Other studies, too, have found that technology use can provide a window into people's souls, mental health and all. Research has found that unhappy people use their smartphones to cope with negative feelings, linking increased phone usage to anxiety and depression. A 2015 study found that smartphones could predict depression by tracking how often and where people moved.

In some cases, though, social media seems to play an active role in making people unhappy, rather than simply revealing their existing unhappiness. A 2017 study of 5000 people found that the more time people spent using Facebook, the worse their sense of well-being. (And that's even before you start talking about reading the news.) Other surveys have found that for teenagers, Instagram and Snapchat usage are associated with low self-esteem, bullying, and more.

But even if obsessively Instagram is making you unhappy in the first place, how you use social media could be an important factor for doctors to consider when evaluating mental health. It's hard to open up to people about depressive thoughts, especially if it's a medical professional you only see once a year. You might tell your doctor you feel fine, but be more honest about your inner darkness on Instagram—whether you realize it or not. So although you probably don’t want to hand over your social media history to your medical providers on a regular basis, it could provide a useful way to screen patients who aren't able to fully convey their mental health issues.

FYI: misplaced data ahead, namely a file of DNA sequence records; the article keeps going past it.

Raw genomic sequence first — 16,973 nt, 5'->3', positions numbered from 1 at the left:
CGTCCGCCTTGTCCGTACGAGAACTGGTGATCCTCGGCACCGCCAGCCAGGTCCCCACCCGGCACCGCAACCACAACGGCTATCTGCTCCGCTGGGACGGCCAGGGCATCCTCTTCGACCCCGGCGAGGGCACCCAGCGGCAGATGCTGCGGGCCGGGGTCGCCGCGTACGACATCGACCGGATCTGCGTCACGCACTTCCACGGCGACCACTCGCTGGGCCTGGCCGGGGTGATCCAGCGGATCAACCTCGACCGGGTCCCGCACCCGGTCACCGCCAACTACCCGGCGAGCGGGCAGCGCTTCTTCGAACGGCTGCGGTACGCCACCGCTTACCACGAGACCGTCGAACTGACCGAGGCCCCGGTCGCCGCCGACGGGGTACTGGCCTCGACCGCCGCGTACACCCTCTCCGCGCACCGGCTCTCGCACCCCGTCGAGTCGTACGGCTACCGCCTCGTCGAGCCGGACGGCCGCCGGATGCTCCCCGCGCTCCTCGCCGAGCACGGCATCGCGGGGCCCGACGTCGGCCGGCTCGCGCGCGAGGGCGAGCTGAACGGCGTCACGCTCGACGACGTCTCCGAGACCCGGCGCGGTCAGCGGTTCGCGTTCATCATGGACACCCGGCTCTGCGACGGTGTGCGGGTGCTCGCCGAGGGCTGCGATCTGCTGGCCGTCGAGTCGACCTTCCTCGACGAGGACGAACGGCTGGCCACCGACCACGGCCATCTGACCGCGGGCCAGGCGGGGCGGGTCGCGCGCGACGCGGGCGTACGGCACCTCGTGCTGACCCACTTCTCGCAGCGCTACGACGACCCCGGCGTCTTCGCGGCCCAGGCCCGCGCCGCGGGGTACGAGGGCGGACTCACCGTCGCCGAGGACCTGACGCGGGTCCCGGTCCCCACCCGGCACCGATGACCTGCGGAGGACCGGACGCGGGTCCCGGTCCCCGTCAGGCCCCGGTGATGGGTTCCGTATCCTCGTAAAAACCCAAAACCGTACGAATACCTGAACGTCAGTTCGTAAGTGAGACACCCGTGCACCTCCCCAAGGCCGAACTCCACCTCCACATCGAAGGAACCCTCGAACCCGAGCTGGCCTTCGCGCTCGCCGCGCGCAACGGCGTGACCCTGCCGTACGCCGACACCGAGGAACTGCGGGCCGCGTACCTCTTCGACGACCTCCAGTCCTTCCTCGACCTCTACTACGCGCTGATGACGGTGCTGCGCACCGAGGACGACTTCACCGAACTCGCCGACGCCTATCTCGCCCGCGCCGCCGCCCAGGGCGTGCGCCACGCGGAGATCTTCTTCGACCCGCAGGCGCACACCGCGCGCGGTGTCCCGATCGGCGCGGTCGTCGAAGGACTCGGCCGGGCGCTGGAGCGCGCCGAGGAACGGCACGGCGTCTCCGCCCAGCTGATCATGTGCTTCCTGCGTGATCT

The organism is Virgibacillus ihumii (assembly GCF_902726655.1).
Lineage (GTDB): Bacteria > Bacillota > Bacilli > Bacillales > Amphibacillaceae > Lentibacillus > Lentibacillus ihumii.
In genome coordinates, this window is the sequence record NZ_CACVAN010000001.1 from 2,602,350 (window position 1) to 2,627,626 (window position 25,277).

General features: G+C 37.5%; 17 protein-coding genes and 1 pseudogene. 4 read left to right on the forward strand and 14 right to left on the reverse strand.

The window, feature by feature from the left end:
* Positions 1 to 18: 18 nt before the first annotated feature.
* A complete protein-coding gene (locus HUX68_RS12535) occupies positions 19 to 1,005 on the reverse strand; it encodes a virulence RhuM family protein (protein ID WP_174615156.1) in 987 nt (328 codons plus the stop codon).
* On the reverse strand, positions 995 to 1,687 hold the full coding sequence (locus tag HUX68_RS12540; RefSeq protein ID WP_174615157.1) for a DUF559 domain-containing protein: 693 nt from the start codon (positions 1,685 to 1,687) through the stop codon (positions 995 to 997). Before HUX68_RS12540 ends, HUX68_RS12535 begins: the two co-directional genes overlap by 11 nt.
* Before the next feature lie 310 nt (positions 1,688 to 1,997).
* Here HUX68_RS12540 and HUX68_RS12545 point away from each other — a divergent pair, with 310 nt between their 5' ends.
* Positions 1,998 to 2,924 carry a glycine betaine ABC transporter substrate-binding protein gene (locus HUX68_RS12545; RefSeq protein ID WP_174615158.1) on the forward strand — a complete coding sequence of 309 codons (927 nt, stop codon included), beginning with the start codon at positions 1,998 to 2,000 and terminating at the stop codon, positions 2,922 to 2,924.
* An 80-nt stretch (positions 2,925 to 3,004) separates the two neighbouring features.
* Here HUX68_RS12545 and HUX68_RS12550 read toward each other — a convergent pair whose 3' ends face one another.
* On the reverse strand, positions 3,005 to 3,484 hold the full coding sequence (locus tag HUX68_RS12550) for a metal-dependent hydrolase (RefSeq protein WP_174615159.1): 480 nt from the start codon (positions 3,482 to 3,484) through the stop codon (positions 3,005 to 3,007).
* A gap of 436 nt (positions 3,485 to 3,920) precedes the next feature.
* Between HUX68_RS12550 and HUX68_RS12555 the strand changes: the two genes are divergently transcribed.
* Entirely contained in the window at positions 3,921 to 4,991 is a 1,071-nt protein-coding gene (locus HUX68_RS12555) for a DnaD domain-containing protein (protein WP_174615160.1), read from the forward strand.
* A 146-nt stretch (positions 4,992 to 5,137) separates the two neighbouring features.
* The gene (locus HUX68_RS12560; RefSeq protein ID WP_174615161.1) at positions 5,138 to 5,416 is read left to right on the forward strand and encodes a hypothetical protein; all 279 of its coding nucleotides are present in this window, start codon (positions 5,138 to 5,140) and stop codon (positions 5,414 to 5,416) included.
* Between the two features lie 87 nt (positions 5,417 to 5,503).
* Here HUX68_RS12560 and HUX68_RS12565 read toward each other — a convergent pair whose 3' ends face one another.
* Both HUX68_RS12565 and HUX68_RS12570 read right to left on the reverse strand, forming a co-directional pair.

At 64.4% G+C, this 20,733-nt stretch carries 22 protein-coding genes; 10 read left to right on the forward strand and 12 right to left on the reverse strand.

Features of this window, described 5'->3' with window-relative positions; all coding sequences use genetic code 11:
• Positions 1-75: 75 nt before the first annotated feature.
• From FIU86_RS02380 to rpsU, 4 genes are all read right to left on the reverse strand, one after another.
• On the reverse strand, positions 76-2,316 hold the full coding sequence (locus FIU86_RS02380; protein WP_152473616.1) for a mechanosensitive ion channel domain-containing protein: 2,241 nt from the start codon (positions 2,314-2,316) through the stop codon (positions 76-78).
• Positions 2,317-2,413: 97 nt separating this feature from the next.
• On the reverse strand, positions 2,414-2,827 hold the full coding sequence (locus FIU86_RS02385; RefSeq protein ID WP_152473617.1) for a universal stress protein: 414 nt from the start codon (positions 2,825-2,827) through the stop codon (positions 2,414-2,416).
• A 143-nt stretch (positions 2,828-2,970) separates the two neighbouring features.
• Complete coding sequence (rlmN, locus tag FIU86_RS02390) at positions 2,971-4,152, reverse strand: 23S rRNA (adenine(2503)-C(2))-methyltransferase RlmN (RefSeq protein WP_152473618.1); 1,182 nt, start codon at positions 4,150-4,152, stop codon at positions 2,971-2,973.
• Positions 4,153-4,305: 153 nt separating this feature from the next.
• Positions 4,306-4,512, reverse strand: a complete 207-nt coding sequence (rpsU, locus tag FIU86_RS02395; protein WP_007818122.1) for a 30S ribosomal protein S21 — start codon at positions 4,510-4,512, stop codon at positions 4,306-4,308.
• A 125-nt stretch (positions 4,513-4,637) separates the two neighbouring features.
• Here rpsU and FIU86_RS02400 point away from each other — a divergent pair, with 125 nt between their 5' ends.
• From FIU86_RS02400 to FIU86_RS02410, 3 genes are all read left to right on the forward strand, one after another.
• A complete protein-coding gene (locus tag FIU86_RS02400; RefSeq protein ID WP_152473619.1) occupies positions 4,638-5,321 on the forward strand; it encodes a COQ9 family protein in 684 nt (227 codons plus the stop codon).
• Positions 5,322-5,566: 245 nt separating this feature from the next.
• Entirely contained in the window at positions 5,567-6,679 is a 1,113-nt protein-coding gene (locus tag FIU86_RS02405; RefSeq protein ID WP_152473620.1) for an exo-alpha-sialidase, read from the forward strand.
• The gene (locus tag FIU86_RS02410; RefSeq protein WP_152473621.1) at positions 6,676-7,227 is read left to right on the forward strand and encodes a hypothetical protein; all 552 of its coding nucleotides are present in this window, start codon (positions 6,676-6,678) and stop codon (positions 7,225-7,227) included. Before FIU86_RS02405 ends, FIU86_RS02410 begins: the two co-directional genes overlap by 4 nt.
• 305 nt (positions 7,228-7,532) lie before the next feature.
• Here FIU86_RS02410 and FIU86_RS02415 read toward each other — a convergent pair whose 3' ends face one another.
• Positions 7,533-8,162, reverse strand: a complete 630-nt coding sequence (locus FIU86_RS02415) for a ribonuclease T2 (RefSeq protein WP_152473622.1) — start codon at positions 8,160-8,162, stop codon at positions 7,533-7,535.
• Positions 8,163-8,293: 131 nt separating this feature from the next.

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science
Why Are Glaciers Blue?
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The bright azure blue sported by many glaciers is one of nature's most stunning hues. But how does it happen, when the snow we see is usually white? As Joe Hanson of It's Okay to Be Smart explains in the video below, the snow and ice we see mostly looks white, cloudy, or clear because all of the visible light striking its surface is reflected back to us. But glaciers have a totally different structure—their many layers of tightly compressed snow means light has to travel much further, and is scattered many times throughout the depths. As the light bounces around, the light at the red and yellow end of the spectrum gets absorbed thanks to the vibrations of the water molecules inside the ice, leaving only blue and green light behind. For the details of exactly why that happens, check out Hanson's trip to Alaska's beautiful (and endangered) Mendenhall Glacier below.